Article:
Several people who were displaced by the flood of Lake Albert in Bunyoro Region, Mid-Western Uganda have returned to their original settlements that were previously submerged by the flood water that hit the area from 2020-2021.
In Buliisa district, more than 20 families out of the more than 200 at Walukuba village in Butyaba sub-county have re-occupied the lowland after the lake water rescinded to its normal volume, according to Mr Ismail Ramadhan Abiriga, the area village chairman.
The affected people had for decades occupied the area within 200 metres from the lake; a distance that Uganda’s environmental protection ombudsman – the National Environment Management Authority (NEMA) bars people from occupying for settlement for fear of the ever expected flood.
The non-adherence to the regulator’s directive, caution and advice saw the affected people suffer the brunt of displacement and loss of property following the re-emergence of the lake water flood that the elders say was a resurgence of the 1962-1964 flooding.
Mr Abiriga reveals that since their income had been shattered by the catastrophe, the returnees were forced to go back to their former homesteads where they had lived before the water swamped the lake shoreline since they could no longer afford paying rent to which they were not accustomed.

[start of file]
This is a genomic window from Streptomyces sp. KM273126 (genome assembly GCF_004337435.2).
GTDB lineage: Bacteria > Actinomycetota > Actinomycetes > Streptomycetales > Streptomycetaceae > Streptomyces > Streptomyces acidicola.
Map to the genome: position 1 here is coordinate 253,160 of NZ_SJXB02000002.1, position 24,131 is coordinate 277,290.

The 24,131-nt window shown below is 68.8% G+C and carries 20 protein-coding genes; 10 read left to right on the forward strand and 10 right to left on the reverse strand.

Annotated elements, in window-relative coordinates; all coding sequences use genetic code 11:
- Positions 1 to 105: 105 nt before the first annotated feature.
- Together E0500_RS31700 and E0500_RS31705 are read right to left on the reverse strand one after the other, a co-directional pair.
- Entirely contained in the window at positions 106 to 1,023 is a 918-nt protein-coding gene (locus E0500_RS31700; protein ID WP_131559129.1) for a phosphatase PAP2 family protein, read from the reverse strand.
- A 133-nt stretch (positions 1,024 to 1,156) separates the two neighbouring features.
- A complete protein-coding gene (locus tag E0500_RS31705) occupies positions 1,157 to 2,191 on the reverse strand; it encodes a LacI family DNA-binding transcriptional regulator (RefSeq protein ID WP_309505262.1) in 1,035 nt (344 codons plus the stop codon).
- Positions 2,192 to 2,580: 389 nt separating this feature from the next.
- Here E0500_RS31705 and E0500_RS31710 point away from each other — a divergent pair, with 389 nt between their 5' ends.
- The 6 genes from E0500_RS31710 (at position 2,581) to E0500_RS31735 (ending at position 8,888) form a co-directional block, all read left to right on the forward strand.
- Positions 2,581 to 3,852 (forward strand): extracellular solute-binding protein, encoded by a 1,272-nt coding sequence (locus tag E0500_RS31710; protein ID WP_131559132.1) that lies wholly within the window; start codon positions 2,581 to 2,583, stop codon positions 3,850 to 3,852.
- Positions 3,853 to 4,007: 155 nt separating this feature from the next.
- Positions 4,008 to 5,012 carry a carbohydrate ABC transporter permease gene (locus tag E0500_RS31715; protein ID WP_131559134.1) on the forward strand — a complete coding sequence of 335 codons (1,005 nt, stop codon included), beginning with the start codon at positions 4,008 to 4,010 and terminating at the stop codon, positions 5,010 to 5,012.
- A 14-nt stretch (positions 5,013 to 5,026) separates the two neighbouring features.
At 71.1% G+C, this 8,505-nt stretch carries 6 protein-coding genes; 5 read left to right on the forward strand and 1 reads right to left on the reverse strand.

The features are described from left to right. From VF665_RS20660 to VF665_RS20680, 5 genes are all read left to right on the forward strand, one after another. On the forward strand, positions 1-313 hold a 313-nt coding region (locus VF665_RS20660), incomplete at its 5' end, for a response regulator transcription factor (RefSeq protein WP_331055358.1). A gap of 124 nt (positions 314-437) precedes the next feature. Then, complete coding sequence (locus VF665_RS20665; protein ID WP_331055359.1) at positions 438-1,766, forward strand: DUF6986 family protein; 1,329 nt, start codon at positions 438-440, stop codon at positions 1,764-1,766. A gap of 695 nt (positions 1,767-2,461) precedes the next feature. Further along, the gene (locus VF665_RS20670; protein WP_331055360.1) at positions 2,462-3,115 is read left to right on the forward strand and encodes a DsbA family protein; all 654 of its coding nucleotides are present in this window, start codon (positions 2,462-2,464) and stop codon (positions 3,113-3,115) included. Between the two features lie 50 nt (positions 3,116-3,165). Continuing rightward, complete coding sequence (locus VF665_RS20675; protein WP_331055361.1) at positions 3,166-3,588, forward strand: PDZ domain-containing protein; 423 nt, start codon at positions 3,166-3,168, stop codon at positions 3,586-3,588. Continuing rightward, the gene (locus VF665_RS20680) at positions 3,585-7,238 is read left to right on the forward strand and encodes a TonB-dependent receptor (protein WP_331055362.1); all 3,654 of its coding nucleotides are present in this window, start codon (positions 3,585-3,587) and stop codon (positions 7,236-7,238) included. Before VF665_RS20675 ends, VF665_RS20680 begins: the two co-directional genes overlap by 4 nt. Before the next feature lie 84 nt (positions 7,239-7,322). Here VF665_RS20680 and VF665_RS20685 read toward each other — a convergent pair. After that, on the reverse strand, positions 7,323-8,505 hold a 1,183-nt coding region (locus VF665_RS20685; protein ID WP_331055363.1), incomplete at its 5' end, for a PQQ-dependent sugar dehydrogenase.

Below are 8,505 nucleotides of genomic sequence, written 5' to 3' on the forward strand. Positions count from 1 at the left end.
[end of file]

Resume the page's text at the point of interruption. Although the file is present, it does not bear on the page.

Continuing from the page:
“Most of the people who returned to settle on the formerly flooded areas are those who were either living in rented houses or with their relatives and others. Those who were living with their relatives exerted pressure on the house spaces and, therefore, it was automatic that they had to leave when opportunity struck,” he says.
Mr Abiriga also says fear to lose their plots of land forced the flood affected persons to return to their former areas adding many people had started showing interest in the unoccupied plots where especially temporary houses and huts were destroyed by the flood.
When contacted, the Buliisa District Environment Officer, Mr Rogers Tusiime, refused to talk to this online news portal about the matter, saying he does not talk to the press via phone.
In Hoima, at Rwentale landing site also on the shoreline of Lake Albert in Buseruka sub-county, the village chairman, Mr Baker Ogen, says many who were displaced by the flood have also returned to their former areas after the water went back to its normal level.
He urges environmental, especially water experts to sensitise the Lakers about the dangers of re-occupying the once flooded areas since there is a possibility of the repeat of the catastrophe as it happened when the first flood hit in the 1960s later the latter occurred.
The Buseruka Sub-county Local Government Chairman, Mr Ali Tinkamanyire, cautions the Lakers who were affected by the flood not to return to those areas recently flooded by Lake Albert advising them to listen to nature as it speaks since there is a possibility of the return of the flood.